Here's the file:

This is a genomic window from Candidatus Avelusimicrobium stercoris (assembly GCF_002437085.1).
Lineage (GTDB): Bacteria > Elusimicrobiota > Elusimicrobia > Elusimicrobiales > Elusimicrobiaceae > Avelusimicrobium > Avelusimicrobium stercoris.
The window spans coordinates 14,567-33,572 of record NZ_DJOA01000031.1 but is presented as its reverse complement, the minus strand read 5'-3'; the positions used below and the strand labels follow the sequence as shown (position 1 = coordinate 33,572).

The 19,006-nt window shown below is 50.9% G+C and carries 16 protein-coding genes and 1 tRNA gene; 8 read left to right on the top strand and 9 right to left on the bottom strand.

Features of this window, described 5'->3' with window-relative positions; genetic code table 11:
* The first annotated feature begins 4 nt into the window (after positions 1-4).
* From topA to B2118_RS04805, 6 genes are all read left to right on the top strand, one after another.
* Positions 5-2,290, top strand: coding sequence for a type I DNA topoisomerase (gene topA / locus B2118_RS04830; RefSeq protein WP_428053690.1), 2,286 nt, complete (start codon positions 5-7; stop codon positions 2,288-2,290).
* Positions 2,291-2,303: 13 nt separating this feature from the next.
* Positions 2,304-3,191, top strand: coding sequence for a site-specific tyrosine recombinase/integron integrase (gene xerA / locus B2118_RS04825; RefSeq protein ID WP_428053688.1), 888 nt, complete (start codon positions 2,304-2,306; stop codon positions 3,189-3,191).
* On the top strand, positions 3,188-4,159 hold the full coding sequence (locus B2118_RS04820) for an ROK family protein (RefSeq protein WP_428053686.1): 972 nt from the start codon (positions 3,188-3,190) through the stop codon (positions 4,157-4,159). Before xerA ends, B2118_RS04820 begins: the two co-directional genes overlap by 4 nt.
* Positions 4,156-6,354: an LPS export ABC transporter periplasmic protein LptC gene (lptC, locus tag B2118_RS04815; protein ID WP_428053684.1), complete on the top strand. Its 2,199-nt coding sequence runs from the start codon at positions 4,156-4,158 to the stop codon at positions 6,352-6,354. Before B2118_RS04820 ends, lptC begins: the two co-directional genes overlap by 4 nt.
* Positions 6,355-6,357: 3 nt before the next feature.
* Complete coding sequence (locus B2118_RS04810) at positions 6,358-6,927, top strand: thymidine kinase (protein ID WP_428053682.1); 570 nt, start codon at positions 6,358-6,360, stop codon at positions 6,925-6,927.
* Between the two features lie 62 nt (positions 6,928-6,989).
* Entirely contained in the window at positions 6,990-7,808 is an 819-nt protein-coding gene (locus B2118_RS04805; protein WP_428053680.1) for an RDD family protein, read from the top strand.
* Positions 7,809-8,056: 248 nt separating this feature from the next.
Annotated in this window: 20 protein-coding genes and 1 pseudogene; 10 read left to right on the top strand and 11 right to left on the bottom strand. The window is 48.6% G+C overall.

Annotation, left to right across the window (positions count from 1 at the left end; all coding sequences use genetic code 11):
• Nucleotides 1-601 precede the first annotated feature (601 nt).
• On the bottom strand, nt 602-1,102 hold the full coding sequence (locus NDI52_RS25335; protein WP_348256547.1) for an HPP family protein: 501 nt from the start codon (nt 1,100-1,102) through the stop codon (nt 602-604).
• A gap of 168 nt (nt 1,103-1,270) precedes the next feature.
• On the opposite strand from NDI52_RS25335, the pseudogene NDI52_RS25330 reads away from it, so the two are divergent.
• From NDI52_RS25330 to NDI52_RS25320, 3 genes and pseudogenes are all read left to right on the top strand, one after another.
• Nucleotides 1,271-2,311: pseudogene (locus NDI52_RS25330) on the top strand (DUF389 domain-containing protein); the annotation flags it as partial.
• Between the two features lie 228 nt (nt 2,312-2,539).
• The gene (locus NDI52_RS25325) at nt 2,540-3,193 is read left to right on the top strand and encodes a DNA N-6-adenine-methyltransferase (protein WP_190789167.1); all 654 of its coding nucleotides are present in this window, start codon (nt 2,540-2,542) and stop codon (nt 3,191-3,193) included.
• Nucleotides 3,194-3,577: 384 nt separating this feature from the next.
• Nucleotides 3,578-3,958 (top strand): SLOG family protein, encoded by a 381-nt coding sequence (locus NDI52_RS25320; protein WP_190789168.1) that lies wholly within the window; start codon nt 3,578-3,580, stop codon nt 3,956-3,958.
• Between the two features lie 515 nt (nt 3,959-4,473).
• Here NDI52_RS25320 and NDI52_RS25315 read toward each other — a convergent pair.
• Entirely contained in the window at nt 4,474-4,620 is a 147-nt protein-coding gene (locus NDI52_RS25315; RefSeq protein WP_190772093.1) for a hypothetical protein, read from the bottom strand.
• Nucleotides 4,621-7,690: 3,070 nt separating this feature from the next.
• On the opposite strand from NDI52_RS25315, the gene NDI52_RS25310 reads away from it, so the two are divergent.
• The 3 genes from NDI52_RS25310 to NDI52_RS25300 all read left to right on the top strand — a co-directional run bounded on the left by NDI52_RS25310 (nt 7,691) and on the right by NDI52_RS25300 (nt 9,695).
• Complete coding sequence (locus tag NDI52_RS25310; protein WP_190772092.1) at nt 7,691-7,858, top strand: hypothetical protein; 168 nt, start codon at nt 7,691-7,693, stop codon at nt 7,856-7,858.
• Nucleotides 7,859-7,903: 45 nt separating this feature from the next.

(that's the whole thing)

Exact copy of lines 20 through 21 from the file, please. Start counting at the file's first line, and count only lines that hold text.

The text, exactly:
• Nucleotides 1-601 precede the first annotated feature (601 nt).
• On the bottom strand, nt 602-1,102 hold the full coding sequence (locus NDI52_RS25335; protein WP_348256547.1) for an HPP family protein: 501 nt from the start codon (nt 1,100-1,102) through the stop codon (nt 602-604).